Jolene Miklas, Senior Copywriter  ●  10/9/2017

4 Tips to Tell Shelter Pets’ Stories and Engage Animal Welfare Donors

Animal Welfare Fundraising Resource Gathering

If you want to connect with an animal welfare donor, aim for the heart! Research shows that pet lovers, inspired by the bond they’ve shared with their own pets, are motivated by emotion more than reason or logic.

As fundraisers, it can be tempting to come at these donors with facts. After all, a staggering 1.5 million shelter animals are euthanized every year in the U.S. — a heartbreaking statistic. But the best way to motivate an animal welfare donor is by stirring their empathy and emotions, and good storytelling can raise revenue by doing just that.

 

Here are 4 tips for telling your shelters pets’ stories to engage animal welfare donors:

1. Make a one-to-one connection with your donor.

Tell your donor the story of one pet who needed help. Even if the animal arrived as part of a litter or larger rescue, focus on a single pet and how she must have felt. Was she hungry, thirsty, or shivering with cold? Stir your donors’ sense of empathy with details:

No food. No water. No room to stretch her little puppy legs. Ladybug was one of 20 scared, hungry puppies who had never experienced kindness. All she knew were the bars of her filthy, cramped cage.

2. Show the right photos.

This is key. But pets — especially sick or scared pets, like so many that you work with — can be skittish and hard to photograph. Be sure to:

  • Get down on their level. Pets are short! Photographing them from above will elongate their noses and distort their bodies. To photograph a pet, get on the floor, or lift them onto a table or cat tree to meet them eye-to-eye.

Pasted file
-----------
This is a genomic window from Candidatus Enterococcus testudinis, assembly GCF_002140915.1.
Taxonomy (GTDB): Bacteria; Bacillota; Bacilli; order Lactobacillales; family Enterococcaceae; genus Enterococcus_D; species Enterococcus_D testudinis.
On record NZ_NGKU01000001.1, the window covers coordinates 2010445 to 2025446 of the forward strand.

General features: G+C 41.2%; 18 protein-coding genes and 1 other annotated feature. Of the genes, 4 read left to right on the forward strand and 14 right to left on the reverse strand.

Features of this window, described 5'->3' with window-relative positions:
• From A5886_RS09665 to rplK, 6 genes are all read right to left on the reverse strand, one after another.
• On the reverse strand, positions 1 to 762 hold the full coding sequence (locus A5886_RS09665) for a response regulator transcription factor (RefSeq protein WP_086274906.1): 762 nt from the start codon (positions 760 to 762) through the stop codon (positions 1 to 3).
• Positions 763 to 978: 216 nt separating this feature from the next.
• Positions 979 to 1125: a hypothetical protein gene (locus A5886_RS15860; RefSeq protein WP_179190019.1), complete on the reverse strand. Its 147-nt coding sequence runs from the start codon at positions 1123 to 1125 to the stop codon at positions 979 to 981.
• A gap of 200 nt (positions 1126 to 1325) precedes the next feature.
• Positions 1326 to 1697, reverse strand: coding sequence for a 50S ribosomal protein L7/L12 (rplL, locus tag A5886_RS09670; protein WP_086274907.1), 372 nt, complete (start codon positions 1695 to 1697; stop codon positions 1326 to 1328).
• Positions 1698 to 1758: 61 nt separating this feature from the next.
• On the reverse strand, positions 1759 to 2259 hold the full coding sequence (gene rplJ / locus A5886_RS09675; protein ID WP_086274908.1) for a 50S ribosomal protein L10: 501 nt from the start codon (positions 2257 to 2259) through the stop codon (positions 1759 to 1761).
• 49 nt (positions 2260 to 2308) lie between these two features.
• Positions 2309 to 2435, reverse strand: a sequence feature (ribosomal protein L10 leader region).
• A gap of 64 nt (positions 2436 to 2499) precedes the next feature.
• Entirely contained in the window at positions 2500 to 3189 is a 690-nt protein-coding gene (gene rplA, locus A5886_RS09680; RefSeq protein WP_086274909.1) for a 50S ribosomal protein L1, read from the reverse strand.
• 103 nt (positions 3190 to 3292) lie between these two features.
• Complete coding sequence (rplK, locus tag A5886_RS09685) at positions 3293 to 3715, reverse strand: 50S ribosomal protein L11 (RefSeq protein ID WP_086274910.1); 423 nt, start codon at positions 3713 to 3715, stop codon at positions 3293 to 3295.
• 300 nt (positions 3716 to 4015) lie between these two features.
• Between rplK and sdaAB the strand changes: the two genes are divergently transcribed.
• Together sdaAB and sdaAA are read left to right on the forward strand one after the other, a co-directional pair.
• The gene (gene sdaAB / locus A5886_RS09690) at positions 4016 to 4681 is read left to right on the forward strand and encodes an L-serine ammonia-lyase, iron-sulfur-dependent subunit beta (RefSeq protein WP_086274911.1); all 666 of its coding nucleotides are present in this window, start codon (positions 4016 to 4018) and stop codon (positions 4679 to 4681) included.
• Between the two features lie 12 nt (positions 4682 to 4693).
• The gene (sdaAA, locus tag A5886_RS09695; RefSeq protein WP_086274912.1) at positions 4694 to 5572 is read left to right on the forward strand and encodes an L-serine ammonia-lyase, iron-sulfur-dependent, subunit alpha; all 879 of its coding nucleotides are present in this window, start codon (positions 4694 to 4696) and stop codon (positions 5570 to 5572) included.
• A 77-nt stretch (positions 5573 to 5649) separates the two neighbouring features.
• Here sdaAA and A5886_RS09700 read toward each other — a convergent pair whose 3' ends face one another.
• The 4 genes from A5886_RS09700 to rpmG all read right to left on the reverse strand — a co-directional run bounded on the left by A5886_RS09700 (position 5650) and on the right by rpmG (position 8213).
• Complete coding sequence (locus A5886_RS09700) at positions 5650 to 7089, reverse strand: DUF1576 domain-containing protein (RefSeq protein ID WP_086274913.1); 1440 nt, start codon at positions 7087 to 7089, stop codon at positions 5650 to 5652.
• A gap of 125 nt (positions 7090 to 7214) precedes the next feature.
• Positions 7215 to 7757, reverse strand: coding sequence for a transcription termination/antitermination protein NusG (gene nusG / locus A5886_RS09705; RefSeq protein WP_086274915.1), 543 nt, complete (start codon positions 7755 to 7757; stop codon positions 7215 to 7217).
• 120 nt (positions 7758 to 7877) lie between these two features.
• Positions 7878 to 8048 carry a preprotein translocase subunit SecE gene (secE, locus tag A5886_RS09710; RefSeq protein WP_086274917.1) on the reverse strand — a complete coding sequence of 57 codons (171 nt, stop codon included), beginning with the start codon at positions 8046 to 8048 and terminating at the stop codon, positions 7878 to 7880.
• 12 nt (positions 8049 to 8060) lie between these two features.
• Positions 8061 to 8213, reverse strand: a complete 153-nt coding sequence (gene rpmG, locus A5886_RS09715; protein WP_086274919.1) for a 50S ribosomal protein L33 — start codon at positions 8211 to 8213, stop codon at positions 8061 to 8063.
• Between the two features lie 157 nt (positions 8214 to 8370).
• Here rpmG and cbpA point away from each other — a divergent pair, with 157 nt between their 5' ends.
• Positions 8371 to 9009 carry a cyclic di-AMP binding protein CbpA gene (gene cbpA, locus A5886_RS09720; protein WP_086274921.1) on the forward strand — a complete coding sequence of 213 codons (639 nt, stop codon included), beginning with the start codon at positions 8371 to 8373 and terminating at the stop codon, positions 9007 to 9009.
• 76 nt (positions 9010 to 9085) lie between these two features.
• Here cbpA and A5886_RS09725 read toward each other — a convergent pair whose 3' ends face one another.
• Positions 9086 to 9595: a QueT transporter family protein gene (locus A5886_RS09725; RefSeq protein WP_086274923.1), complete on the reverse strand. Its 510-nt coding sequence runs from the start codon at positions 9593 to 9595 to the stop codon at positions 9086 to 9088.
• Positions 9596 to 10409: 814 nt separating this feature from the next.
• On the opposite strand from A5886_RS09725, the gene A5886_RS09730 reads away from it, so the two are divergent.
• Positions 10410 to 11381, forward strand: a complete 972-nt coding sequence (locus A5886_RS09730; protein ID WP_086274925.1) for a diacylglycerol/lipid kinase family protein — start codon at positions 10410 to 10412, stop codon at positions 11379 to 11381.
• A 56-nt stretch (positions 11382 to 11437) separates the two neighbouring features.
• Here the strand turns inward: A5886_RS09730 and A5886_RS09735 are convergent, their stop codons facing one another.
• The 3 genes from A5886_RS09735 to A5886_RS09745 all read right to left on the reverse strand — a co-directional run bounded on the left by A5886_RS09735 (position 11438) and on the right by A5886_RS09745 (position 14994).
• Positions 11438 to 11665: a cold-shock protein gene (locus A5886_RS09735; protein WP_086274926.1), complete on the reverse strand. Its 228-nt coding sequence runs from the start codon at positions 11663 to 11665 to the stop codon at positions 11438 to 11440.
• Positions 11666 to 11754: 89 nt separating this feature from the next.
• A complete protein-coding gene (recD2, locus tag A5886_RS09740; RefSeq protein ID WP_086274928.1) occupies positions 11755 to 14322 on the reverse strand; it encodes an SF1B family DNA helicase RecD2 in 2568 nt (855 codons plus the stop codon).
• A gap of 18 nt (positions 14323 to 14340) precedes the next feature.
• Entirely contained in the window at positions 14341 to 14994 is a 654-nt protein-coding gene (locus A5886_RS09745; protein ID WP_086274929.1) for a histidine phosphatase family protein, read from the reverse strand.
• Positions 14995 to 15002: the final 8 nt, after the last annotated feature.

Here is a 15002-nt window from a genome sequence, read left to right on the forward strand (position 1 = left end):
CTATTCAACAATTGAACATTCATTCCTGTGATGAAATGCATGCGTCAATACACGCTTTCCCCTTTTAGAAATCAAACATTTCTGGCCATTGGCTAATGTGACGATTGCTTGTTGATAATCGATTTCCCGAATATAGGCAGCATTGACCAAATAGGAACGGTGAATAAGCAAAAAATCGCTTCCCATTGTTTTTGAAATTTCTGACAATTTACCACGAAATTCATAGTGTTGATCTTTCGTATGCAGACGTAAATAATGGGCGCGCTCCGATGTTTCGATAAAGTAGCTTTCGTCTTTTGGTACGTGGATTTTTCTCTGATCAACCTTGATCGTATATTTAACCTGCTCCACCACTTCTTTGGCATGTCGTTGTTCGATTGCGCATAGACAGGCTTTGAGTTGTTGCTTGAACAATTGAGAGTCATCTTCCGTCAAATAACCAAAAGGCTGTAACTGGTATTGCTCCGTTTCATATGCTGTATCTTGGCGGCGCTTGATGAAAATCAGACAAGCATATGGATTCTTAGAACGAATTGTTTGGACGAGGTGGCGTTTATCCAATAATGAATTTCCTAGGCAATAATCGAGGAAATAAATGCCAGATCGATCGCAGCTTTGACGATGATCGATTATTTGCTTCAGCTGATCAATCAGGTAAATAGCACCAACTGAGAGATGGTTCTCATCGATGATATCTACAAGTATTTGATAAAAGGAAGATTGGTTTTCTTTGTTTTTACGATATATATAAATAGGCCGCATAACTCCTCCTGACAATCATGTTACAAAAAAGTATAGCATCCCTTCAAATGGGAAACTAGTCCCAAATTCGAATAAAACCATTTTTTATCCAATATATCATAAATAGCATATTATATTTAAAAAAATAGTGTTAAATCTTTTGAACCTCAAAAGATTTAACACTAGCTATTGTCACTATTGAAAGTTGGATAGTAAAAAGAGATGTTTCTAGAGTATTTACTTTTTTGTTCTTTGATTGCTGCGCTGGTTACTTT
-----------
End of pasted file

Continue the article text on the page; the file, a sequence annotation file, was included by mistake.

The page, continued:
• Show eye contact. This is critical for connecting with donors. A shy pet will cower from a camera, so approach slowly and be patient. Hold the camera in front of your face and crinkle a treat bag next to your head. Or, squeak, purr, or whine to get the pet’s attention. Most will be curious and look your way. (Then, be sure to reward them with treats and plenty of gentle praise!
  • Turn off the flash. It will make a pet’s eyes glow green. Instead, make sure the room has adequate light so your photos don’t end up too dark or blurry
  • Show need. Pets who are wearing cute outfits, sleeping in a cozy bed, or look perfectly groomed don’t look as needy as pets who are scruffy or wearing a cast. (But “before” and “after” shots can tell a compelling story!) Likewise, a pet who appears to be “smiling” won’t tug on a donor’s heartstrings like a pet who looks pensive or worried.

Need more tips on choosing the perfect fundraising photo? Click here to learn more about igniting your fundraising with an iconic image.

3. Know where to look for good stories.

The best fundraising stories show a great investment of time and resources: veterinary medicine, surgery, training, socialization, foster care, shelter, etc. You should:

  • Keep your foster families on speed dial. Chances are, they take in the sickest animals and witness the greatest transformations. They’re going to have great stories to share.
  • Talk to medical, behavior, and adoption staff and volunteers — anyone who works hands-on with the animals and sees the most compelling cases
  • Remember: Happy adopters love to talk about how they rescued a pet. Encourage them to submit their pet’s “rags-to-riches” story. Just be sure to stay focused on the beginning of their journey — the part of the story your donors made possible.

4. Put your donor in the story.

Your fundraising story isn’t about the great work you do ... it’s about the amazing things that can happen when your donor gives. So give them a starring role in the story, like in this story about Teddy.

When Teddy came to us, he was covered with wounds and dragging a shattered leg. The elderly beagle had been wandering the streets, alone and unloved.

But someone did love Teddy. You. Your gifts are why we can take in injured and abandoned pets, and give them the lifesaving care they need.

 

As an animal welfare professional, you do amazing work every day. Your donors love hearing about lives saved and happily-ever-afters. A well-told story can bridge the gap between your donor and your organization — and be a powerful tool for raising revenue. Keep up the lifesaving work!

 

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